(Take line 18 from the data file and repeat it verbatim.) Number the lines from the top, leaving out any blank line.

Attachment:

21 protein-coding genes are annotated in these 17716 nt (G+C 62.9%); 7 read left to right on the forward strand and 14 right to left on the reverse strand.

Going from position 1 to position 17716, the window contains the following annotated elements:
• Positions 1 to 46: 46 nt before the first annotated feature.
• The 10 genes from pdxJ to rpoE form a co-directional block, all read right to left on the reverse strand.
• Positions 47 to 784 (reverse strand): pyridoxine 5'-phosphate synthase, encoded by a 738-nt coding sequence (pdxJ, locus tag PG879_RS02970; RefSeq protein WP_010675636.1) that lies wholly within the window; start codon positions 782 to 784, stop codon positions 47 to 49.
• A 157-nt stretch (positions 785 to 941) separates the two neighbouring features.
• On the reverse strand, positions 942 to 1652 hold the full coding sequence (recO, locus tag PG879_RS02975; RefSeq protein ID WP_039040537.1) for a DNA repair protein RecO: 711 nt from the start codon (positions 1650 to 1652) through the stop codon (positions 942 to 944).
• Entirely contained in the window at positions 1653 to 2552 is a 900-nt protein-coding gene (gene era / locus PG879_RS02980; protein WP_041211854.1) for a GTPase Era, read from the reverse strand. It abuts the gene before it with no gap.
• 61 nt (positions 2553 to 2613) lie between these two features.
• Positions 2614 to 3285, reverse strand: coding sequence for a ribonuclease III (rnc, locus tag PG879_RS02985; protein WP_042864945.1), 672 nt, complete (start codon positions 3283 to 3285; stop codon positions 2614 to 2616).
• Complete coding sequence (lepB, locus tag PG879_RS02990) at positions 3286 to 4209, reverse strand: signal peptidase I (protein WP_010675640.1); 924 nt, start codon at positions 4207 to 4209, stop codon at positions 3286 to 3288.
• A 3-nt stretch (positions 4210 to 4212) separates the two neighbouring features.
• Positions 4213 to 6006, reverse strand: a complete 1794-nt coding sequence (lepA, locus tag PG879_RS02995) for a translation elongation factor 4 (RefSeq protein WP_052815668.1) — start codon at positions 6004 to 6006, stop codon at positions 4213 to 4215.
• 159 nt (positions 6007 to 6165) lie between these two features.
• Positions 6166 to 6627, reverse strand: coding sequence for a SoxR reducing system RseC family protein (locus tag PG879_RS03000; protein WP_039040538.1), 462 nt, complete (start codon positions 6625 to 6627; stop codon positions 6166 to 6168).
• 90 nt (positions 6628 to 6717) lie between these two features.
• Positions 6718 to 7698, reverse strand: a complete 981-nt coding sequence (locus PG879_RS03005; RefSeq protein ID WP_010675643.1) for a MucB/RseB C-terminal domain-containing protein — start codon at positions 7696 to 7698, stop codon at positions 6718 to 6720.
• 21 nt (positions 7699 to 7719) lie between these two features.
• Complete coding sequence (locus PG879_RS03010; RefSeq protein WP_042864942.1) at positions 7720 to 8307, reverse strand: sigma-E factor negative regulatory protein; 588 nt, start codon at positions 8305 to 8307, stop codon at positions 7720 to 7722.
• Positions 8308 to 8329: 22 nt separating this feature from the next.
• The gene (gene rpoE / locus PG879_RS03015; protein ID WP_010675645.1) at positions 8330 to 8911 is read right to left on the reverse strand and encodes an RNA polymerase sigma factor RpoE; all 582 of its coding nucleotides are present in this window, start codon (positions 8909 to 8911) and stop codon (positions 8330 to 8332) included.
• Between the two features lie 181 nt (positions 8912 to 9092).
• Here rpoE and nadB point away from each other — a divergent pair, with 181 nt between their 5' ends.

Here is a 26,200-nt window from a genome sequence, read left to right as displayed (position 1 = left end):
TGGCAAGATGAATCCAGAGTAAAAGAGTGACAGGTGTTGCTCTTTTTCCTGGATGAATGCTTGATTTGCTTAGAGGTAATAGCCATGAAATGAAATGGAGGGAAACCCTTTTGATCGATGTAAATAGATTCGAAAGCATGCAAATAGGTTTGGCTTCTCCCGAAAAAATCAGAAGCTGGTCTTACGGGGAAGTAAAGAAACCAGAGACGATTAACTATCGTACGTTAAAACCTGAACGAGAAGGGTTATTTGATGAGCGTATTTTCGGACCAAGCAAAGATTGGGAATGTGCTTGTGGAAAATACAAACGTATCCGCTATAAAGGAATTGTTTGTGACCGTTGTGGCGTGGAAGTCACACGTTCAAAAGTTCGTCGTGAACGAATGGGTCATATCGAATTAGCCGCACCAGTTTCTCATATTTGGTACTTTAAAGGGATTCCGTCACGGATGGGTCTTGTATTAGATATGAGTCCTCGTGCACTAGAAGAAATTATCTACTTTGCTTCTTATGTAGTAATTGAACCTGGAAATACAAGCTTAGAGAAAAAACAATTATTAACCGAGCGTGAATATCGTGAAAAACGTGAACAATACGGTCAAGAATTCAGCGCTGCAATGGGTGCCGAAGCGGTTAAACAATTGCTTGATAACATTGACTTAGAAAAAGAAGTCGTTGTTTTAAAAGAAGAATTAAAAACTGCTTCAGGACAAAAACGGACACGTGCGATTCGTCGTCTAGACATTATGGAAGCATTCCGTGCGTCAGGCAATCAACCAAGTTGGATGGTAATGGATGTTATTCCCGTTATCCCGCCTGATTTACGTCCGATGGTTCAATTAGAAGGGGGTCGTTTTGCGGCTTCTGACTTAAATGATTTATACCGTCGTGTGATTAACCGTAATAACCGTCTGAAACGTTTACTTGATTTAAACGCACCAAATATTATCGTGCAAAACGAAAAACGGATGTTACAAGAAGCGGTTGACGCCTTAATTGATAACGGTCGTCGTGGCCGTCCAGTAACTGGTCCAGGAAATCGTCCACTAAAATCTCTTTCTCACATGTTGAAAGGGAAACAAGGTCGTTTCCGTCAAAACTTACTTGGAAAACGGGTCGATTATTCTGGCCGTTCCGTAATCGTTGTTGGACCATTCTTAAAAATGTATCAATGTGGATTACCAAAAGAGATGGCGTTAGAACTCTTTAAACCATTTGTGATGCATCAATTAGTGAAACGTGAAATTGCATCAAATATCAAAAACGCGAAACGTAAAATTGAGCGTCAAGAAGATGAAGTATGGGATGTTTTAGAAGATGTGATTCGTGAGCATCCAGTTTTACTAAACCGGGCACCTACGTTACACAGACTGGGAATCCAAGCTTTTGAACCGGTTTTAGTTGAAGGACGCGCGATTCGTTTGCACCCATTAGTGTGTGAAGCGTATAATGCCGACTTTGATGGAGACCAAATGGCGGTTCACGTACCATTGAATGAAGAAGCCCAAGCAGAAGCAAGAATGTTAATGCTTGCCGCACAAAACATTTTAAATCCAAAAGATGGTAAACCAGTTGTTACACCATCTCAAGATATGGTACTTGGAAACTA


• 21 nt (positions 7699 to 7719) lie between these two features.